Date of Award

Spring 5-21-2020

Semester of Degree

May

Document Type

Open Access Dissertation

Degree Name

Ph.D. in Chemistry

Department

Chemistry

Major Professor

Gregory Boyer

Steering Committee Member

David Kieber

Steering Committee Member

Jaime Mirowsky

Steering Committee Member

Steven Wilhelm

Steering Committee Member

John Wehr

Abstract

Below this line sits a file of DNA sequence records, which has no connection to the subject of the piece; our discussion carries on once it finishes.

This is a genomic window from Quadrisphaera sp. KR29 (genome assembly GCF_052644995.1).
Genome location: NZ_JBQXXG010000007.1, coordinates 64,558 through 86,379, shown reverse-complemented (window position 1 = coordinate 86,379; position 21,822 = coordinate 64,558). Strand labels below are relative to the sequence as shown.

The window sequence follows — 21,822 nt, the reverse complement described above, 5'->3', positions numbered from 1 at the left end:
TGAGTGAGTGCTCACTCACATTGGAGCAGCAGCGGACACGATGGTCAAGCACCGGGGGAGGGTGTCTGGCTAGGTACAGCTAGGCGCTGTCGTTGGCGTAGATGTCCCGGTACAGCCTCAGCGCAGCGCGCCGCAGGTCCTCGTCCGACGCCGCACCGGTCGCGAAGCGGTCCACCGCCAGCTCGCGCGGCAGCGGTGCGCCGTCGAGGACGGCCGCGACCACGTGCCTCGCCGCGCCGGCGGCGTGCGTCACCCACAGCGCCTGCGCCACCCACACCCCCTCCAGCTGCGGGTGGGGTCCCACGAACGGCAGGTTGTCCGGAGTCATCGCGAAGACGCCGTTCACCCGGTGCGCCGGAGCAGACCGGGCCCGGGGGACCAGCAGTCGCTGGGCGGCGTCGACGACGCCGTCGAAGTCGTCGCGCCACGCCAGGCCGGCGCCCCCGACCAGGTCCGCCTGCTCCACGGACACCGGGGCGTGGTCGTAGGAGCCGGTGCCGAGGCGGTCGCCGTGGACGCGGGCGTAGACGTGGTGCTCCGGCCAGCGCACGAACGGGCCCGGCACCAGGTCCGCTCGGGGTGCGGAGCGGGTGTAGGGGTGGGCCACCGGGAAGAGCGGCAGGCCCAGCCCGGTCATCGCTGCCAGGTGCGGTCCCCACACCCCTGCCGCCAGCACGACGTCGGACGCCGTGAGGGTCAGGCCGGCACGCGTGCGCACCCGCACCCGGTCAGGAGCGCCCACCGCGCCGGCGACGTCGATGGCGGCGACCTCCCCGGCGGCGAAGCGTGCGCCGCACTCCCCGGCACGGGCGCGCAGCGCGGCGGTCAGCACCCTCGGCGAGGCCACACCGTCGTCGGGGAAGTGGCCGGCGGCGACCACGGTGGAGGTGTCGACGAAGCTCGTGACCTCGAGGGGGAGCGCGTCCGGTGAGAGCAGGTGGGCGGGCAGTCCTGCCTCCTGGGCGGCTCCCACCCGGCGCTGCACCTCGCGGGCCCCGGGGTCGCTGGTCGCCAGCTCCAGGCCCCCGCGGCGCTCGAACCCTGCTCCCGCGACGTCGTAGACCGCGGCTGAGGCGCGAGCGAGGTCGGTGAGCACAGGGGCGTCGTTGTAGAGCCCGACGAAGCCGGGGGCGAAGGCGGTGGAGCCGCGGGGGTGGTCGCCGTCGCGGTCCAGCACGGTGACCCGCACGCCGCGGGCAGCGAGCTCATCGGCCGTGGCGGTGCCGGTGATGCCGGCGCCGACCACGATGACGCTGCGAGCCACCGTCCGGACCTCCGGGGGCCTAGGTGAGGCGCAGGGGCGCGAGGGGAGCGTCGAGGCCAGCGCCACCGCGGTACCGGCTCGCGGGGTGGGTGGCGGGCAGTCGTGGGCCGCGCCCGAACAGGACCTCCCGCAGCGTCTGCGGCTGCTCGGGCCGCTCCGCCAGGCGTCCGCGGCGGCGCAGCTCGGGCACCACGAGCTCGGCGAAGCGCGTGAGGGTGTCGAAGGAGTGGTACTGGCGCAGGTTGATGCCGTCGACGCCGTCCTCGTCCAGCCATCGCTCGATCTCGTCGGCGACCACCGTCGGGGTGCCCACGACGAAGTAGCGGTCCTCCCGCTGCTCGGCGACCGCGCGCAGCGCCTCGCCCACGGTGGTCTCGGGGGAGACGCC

Cyanobacterial harmful algal blooms (cHABs) are characterized by the formation of toxins that can impact animal health, cause water quality issues, and recreational hazards. Microcystis, a common genus of cyanobacteria, produces the potent protein phosphatase inhibitor microcystins. Microcystins are nitrogen-rich and have an associated metabolic cost for production. Some outstanding questions in the study of cHABs is why are microcystins produced, what are the benefits of toxin formation, and why only some Microcystis strains produce microcystins? We examined a potential biochemical role for microcystins in the cyanobacterial photosystem regulation in response to various light conditions. Single-celled culture strains of toxic and non- toxic Microcystis aeruginosa were grown under different light irradiances. High-light conditions caused light stress based on decreased photosynthetic efficiency. Cells responded over 2-3 days by decreasing their chlorophyll and phycobilisome content per cell in unison. Looking at a natural system over a diurnal cycle of changing light intensities, Microcystis responded to high-light environments via vertical migration deeper in the water column to avoid light stress. In one culture and in situ, there were no changes in microcystins concentration per cell, but one strain showed decreased microcystins under low-light. Therefore, microcystins protein phosphatase activity may not be involved with phosphorylation/dephosphorylation under high-light. High-light environments are also associated reactive oxygen species (ROS) production. We investigated if microcystins were linked to ROS sensitivity by examining how three chlorophytes and seven cyanobacteria responded to the ROS compound hydrogen peroxide (H2O2). There was no evidence that toxic cyanobacteria were more sensitive to ROS than non-toxic cyanobacteria or chlorophytes. Addition of H2O2 did not change the microcystins concentration per cell. While these experiments did not elucidate the biochemical function of microcystins in Microcystis, they provided valuable information for water quality managers. cHAB monitoring programs must carefully consider vertical migration away from the surface during high-light conditions. The use of H2O2 as a control mechanism may not selectively remove toxic cyanobacteria. Despite visual similarities, Microcystis is composed of diverse species with a wide-range of responses to light and ROS. Care must be taken when applying conclusions using a limited number of strains to broader populations.

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